Problem reading sensor values

Hi, I am using UNO Rev3 and trying to measure temperature using the NTE 7225 sensor. I have a 3.3K resistor as load between +5v and the sensor input to measure the sensors output. When I use the UNO with the USB powering it, the reading are good. When I switch to the 9V power I see an rise of around .02 volts to 0.3 volts. I can maybe use a 0.1uF cap to resolve this. Not sure if that will work.

Worse when I use the same config without any changes on my Nano with the same USB from the laptop, I see weird reading of voltage its way off than what I was expecting. I have no clue whats going on there, any idea of whats going on?

Thanks. rn77

Show us how you wired the setup and post your code (don't forget to use code tags with the #-button).

Attached is the circuit diagram used to read the analog voltage. The VCC is nothing but +5V from the UNO board.

The program simply reads the pin A0, and map the precision against 1023 levels for 5.0 volts levels.

void loop() {
  float temp;
  float kelvin;
  float celcius;
  float farh;
  
  // read the input on analog pin 0:
  int sensorValue = analogRead(A0);
  // Convert the analog reading (which goes from 0 - 1023) to a voltage (0 - 5V):
  float voltage = sensorValue * (5.0 / 1023.0);
  voltage = voltage *100;
  Serial.println(voltage);
  celcius = voltage - 273;
  farh = (1.8 * celcius) + 32;
}

temp.png

Well keep in mind any time you are working with the arduino analog input pins that the default voltage reference is the board's Vcc/Avcc voltage. So if the board is being powered by your PC USB port then that value can be anywhere from 4.75 to 5.25 vdc and still be within USB specs. And if the board is being powered from the external power connector then the boards voltage will be determined by the actual output voltage of the on board +5vdc regulator which of course will rarely be exactly 5.000 vdc, but rather some value within the regulators tolerances. And if you change to another board it's on board regulator will have it's unique Vcc value. So how you decide to deal with all these various tolerances is up to you, and you can even just ignore them and live with the slight accuracy differences, but do try and understand the reason for possible small differences depending on power source and device variations.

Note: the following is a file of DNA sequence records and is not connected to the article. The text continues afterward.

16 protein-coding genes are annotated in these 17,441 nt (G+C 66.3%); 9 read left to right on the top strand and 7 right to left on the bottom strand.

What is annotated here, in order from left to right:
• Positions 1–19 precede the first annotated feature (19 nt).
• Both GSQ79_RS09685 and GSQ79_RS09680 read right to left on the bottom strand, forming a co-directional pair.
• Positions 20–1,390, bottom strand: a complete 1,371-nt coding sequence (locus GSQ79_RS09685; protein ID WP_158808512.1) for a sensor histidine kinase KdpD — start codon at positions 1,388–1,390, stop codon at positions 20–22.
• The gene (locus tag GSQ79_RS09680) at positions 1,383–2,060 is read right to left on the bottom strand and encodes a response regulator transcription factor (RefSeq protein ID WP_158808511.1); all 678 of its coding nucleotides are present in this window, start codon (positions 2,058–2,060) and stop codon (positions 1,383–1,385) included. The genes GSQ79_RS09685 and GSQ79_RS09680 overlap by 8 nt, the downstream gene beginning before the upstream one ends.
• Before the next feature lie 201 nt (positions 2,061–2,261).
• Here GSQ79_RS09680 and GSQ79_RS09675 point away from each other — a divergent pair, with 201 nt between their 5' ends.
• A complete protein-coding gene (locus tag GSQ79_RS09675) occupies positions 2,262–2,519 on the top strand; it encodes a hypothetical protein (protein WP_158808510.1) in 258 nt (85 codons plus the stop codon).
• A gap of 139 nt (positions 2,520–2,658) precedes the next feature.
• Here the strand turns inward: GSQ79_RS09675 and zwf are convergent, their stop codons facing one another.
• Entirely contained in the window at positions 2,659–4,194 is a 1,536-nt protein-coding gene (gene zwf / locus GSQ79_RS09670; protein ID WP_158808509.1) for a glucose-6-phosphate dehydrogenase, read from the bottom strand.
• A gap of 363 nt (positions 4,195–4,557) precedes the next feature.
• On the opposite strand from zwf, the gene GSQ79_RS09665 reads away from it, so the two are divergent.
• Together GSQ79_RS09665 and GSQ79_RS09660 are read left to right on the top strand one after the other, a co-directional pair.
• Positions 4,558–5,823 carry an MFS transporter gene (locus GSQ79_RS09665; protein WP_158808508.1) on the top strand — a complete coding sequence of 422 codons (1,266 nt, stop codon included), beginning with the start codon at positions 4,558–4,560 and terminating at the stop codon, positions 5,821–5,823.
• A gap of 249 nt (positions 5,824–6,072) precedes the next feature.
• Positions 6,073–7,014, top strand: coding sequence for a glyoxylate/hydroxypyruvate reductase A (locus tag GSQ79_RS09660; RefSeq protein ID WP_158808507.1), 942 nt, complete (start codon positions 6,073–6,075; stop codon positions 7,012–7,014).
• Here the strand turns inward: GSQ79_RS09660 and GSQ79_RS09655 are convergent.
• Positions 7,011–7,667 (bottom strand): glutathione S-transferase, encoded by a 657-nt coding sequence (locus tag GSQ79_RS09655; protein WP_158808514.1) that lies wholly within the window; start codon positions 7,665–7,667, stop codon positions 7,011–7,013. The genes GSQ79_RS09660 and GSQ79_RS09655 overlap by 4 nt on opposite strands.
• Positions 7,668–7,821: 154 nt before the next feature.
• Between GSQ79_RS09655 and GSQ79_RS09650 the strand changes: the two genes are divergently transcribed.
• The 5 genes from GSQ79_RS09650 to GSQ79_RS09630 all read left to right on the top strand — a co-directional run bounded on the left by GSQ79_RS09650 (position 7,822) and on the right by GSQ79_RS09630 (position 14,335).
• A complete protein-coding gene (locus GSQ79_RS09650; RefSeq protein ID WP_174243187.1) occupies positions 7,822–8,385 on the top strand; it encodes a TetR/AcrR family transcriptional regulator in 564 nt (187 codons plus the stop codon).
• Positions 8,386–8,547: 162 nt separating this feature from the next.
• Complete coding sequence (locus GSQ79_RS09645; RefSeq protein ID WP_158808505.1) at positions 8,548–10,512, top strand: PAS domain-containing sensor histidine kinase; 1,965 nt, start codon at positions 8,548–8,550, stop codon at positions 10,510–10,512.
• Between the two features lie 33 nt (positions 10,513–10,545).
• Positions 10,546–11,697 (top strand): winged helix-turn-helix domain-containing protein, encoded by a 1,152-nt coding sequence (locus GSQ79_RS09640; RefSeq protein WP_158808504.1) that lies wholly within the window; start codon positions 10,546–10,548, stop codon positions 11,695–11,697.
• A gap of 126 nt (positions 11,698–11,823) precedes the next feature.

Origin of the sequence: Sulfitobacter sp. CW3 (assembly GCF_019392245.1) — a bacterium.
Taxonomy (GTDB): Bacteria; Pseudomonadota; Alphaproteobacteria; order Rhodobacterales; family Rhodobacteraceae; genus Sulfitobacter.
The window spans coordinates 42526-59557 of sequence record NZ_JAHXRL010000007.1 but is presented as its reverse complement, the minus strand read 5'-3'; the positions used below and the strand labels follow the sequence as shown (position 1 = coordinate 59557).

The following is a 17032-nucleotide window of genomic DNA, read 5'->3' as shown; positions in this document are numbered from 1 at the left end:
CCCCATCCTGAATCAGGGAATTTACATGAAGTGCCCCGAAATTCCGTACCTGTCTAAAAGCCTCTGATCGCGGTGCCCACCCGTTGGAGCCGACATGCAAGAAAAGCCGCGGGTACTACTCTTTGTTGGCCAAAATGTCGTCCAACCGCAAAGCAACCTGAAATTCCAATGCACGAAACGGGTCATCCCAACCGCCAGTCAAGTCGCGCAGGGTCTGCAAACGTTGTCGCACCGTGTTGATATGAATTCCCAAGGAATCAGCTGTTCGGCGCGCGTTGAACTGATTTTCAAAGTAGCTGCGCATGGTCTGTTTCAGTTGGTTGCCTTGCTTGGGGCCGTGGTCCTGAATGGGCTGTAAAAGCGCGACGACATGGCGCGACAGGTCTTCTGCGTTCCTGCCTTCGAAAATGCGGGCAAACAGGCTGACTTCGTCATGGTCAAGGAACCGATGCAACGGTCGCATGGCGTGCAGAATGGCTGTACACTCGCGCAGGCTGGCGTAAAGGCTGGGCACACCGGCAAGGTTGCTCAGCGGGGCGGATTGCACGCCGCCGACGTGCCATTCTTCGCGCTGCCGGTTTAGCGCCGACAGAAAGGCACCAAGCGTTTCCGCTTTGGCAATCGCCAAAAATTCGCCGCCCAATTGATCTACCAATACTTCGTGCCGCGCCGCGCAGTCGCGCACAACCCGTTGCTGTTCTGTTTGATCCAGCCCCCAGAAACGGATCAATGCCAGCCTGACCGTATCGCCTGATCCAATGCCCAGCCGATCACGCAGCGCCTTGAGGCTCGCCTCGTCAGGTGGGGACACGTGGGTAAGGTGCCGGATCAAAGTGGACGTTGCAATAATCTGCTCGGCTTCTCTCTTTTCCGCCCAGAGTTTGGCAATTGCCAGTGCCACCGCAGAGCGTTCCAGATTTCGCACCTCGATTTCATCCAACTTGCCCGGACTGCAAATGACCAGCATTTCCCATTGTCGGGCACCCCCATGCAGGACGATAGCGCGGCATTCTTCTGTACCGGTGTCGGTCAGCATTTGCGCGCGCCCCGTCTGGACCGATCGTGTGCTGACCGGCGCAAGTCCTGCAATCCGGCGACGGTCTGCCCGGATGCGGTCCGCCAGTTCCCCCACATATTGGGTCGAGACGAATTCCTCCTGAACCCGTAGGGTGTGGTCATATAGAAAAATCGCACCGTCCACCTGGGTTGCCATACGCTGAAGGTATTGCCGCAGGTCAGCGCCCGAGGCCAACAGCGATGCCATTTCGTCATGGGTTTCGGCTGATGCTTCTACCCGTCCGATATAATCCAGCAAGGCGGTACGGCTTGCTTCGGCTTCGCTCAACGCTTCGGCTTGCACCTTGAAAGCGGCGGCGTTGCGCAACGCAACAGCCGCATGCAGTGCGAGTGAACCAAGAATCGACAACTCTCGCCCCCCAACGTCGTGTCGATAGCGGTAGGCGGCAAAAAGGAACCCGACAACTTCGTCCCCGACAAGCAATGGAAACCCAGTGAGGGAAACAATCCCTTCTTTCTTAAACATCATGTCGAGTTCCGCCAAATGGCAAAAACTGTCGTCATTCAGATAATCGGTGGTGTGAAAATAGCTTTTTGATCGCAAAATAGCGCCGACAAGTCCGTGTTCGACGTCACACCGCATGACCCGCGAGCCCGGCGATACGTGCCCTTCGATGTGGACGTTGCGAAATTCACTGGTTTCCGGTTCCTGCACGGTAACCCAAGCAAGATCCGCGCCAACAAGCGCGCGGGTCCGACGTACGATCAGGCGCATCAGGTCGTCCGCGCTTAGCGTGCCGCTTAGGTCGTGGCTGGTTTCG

So when you use a statement like this: float voltage = sensorValue * (5.0 / 1023.0); //actually you should be using 1024.0 I believe Understand you are making an assumption about that 5.0 value and the actual value can vary for the reasons stated above. And none of this is even addressing actual accuracy and variation in the sensor chip itself which is a whole other thing. In instrumentation quality measurements one usually does a setup for a final calibration that then makes any needed final 'offset' tweaks to the code to compensate for any error seen when the sensor is compared in real time to a independent 'reference sensor'.

Not sure what your Nano problem might be, but I would certainly check the wiring carefully again.

Lefty

Consider using the 3.3V output as the ADC voltage reference (see the documentation of the analogReference function). This will however limit the maximum temperature you can measure to about 330K, or 57C.

@Retrolefty: Thank you for the detailed explanation, I had pretty much assumed that the board would have a regulator which would take care of these issues. Like most of the programming languages I thought count would start from 0 so made it 1023, will try with 1024 and check the results. I would rather consider using a digital single wire sensor which has better tolerance for voltage rather than an analog output one due to all the voltage precision issues on the board/USB supply.

@DC42: Thanks dc42, I will give a try.